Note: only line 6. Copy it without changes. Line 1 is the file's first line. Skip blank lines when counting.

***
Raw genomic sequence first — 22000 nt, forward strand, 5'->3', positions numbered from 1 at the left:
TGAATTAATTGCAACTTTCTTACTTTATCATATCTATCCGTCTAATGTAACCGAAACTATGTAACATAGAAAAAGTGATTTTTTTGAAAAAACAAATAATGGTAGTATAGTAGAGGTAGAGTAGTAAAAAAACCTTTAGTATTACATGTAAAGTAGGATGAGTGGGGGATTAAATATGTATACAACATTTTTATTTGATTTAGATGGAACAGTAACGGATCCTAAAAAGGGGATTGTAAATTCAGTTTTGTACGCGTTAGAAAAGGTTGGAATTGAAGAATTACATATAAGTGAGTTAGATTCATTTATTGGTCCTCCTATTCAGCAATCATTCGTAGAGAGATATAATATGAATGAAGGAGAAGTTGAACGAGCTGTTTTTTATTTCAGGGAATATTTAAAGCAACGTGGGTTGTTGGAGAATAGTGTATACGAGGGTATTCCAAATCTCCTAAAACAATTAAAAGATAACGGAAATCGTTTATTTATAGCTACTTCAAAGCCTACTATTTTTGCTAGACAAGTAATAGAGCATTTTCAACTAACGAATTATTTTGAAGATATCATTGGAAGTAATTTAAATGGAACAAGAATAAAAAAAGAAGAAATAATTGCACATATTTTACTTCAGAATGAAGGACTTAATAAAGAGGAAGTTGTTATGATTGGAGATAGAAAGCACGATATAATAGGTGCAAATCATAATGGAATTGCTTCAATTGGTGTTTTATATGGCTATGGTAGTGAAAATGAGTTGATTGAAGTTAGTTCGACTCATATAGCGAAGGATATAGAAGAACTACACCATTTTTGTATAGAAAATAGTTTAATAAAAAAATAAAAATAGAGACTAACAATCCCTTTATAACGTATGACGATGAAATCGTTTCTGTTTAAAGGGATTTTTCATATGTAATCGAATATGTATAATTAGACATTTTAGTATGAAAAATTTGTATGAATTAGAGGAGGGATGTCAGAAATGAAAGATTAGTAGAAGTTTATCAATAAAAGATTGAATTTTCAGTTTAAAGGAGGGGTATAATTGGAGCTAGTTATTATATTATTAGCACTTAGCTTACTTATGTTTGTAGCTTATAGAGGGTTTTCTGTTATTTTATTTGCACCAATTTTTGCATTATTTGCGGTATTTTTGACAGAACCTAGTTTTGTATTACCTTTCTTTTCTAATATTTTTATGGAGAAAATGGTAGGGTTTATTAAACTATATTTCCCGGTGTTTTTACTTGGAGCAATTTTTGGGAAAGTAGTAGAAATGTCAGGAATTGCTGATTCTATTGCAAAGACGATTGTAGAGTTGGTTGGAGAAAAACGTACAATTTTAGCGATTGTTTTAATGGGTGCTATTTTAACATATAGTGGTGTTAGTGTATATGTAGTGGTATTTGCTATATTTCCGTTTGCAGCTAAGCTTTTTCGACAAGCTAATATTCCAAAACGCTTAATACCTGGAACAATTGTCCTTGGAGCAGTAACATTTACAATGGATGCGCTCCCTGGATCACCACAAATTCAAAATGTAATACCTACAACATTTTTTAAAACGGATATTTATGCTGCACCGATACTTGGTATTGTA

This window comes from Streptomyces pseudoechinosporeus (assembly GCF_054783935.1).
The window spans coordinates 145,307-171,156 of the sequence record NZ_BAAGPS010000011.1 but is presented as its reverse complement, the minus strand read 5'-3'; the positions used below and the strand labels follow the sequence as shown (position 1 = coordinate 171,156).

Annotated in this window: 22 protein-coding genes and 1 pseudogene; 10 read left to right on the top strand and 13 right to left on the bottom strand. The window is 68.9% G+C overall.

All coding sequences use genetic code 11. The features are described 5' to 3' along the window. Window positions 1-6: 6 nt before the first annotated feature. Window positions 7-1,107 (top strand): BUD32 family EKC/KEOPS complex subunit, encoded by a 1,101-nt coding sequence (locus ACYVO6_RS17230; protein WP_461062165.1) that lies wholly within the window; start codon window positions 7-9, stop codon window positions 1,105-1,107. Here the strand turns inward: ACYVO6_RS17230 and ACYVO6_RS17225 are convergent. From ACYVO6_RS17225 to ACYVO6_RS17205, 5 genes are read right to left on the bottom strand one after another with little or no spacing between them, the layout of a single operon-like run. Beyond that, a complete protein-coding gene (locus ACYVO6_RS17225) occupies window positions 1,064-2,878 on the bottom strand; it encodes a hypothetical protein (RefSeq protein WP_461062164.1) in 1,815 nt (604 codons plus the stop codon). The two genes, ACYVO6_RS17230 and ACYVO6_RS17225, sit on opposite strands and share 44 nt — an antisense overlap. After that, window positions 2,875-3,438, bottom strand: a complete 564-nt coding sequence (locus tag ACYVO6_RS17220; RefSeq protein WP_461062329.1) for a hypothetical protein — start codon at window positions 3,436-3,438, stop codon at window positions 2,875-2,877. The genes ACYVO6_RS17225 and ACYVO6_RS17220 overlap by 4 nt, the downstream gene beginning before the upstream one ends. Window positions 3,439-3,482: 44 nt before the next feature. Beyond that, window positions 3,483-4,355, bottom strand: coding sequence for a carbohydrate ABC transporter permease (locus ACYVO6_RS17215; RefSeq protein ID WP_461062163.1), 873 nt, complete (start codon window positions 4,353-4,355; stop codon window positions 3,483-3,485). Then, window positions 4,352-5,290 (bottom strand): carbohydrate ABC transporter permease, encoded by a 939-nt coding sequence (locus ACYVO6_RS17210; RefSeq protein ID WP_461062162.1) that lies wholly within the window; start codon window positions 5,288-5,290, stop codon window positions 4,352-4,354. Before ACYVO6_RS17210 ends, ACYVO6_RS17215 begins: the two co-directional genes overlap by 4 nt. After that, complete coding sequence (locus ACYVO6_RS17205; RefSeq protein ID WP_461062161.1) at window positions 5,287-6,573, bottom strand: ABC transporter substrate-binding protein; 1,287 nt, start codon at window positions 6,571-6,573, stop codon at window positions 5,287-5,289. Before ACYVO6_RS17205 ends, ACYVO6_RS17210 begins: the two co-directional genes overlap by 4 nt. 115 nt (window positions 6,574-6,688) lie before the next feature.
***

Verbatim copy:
All coding sequences use genetic code 11. The features are described 5' to 3' along the window. Window positions 1-6: 6 nt before the first annotated feature. Window positions 7-1,107 (top strand): BUD32 family EKC/KEOPS complex subunit, encoded by a 1,101-nt coding sequence (locus ACYVO6_RS17230; protein WP_461062165.1) that lies wholly within the window; start codon window positions 7-9, stop codon window positions 1,105-1,107. Here the strand turns inward: ACYVO6_RS17230 and ACYVO6_RS17225 are convergent. From ACYVO6_RS17225 to ACYVO6_RS17205, 5 genes are read right to left on the bottom strand one after another with little or no spacing between them, the layout of a single operon-like run. Beyond that, a complete protein-coding gene (locus ACYVO6_RS17225) occupies window positions 1,064-2,878 on the bottom strand; it encodes a hypothetical protein (RefSeq protein WP_461062164.1) in 1,815 nt (604 codons plus the stop codon). The two genes, ACYVO6_RS17230 and ACYVO6_RS17225, sit on opposite strands and share 44 nt — an antisense overlap. After that, window positions 2,875-3,438, bottom strand: a complete 564-nt coding sequence (locus tag ACYVO6_RS17220; RefSeq protein WP_461062329.1) for a hypothetical protein — start codon at window positions 3,436-3,438, stop codon at window positions 2,875-2,877. The genes ACYVO6_RS17225 and ACYVO6_RS17220 overlap by 4 nt, the downstream gene beginning before the upstream one ends. Window positions 3,439-3,482: 44 nt before the next feature. Beyond that, window positions 3,483-4,355, bottom strand: coding sequence for a carbohydrate ABC transporter permease (locus ACYVO6_RS17215; RefSeq protein ID WP_461062163.1), 873 nt, complete (start codon window positions 4,353-4,355; stop codon window positions 3,483-3,485). Then, window positions 4,352-5,290 (bottom strand): carbohydrate ABC transporter permease, encoded by a 939-nt coding sequence (locus ACYVO6_RS17210; RefSeq protein ID WP_461062162.1) that lies wholly within the window; start codon window positions 5,288-5,290, stop codon window positions 4,352-4,354. Before ACYVO6_RS17210 ends, ACYVO6_RS17215 begins: the two co-directional genes overlap by 4 nt. After that, complete coding sequence (locus ACYVO6_RS17205; RefSeq protein ID WP_461062161.1) at window positions 5,287-6,573, bottom strand: ABC transporter substrate-binding protein; 1,287 nt, start codon at window positions 6,571-6,573, stop codon at window positions 5,287-5,289. Before ACYVO6_RS17205 ends, ACYVO6_RS17210 begins: the two co-directional genes overlap by 4 nt. 115 nt (window positions 6,574-6,688) lie before the next feature.